WCO: Not sure these are of note, but reading and hiking in Griffith Park. I like to reserve one day per week when I don't leave the house and can talk as little as possible.

 

TK: Any embarrassing literary moments? “Mistakes” you made as a young writer?

WCO: A few! None I'd share here. But I have for years been building on the essay in my head of "what not to do."  

TK: I would read it!

 

TK: Is there anything you’ve done that you absolutely loved, but couldn’t get published?

WCO: Currently (as of now--one can hope that by the time this is in print this will be untrue)--I have a poetry book that has seen numerous rejections. It's sitting with four publishers now. If it strikes out with them, I'll hold it aside for a while and come back to it later. 

 

TK: What do you read for pleasure?

WCO: Everything. Fiction, nonfiction, poetry. I consider nearly all reading pleasure. 

 

TK: If you had to live anywhere but LA, where would you end up?

WCO: Oooh, tough question...I never imagine this...but if I had to end up somewhere else it would have to be somewhere with a beach and temperate weather. I wouldn't end up anywhere else.  

 

Wendy C. Ortiz is the author of Excavation: A MemoirHollywood Notebook, and the dreamoir Bruja. Her work has been featured in the Los Angeles TimesThe Rumpus, the Los Angeles Review of Books, and the National Book Critics Circle Small Press Spotlight blog. Her writing has appeared in such venues as The New York TimesJoyland, and a year-long series appeared at McSweeney’s Internet Tendency. Most recently her “Urban Liminal” series of texts appear alongside signature graphic representations of the projects of Lorcan O’Herlihy Architects in the book Amplified Urbanism. Wendy is a psychotherapist in private practice in Los Angeles.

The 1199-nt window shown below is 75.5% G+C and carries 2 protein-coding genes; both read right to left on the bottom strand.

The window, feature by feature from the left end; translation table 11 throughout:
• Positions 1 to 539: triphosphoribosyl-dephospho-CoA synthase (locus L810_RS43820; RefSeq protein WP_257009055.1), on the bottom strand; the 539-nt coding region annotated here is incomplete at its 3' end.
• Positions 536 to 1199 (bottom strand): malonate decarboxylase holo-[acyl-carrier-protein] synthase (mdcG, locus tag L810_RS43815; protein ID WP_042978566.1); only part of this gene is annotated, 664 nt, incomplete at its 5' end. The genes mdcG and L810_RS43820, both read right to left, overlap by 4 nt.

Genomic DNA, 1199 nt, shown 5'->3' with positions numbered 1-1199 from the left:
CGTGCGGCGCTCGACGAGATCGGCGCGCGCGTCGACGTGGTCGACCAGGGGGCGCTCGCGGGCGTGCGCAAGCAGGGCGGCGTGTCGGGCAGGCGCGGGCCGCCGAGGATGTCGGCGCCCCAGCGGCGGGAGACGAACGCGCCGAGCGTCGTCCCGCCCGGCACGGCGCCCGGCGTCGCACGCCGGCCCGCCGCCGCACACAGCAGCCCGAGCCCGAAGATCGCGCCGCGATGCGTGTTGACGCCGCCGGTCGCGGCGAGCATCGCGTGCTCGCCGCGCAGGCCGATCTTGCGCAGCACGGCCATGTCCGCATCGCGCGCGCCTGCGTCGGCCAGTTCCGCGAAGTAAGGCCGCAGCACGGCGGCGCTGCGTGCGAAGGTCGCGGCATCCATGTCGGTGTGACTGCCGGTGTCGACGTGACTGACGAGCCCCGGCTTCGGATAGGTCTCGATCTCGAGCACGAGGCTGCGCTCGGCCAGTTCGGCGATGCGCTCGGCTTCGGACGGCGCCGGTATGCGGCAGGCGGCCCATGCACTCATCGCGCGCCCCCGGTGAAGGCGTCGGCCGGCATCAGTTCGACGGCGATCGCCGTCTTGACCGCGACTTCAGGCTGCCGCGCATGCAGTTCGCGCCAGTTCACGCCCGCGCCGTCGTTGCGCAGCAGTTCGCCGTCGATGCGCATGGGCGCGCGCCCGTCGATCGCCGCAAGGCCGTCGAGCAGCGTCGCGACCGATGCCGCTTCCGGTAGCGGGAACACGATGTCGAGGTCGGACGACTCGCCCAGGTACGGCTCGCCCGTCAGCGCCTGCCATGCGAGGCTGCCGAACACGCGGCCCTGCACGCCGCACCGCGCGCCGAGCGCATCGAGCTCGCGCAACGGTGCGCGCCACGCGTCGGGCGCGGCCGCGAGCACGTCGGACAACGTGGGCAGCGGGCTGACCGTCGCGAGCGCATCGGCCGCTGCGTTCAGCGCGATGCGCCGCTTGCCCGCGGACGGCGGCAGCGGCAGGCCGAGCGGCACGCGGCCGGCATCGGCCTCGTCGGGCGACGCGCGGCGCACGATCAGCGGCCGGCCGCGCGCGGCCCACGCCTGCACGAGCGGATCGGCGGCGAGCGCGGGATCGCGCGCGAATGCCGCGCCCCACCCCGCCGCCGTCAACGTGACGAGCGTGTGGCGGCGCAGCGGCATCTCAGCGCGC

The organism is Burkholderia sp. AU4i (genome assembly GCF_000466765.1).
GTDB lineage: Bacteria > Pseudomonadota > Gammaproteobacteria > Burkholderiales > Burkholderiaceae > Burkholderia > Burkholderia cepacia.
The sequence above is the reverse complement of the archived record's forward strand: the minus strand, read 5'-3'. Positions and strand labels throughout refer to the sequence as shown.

About the interviewer: Tonya Kelley is an MFA candidate at Mount Saint Mary's University where she is an editor of the literary magazine, The Rush. She is a Pushcart Prize nominated writer, and a past recipient of the National Endowment for the Arts fellowship award for poetry. She resides in Los Angeles.

An Interview with Boris Dralyuk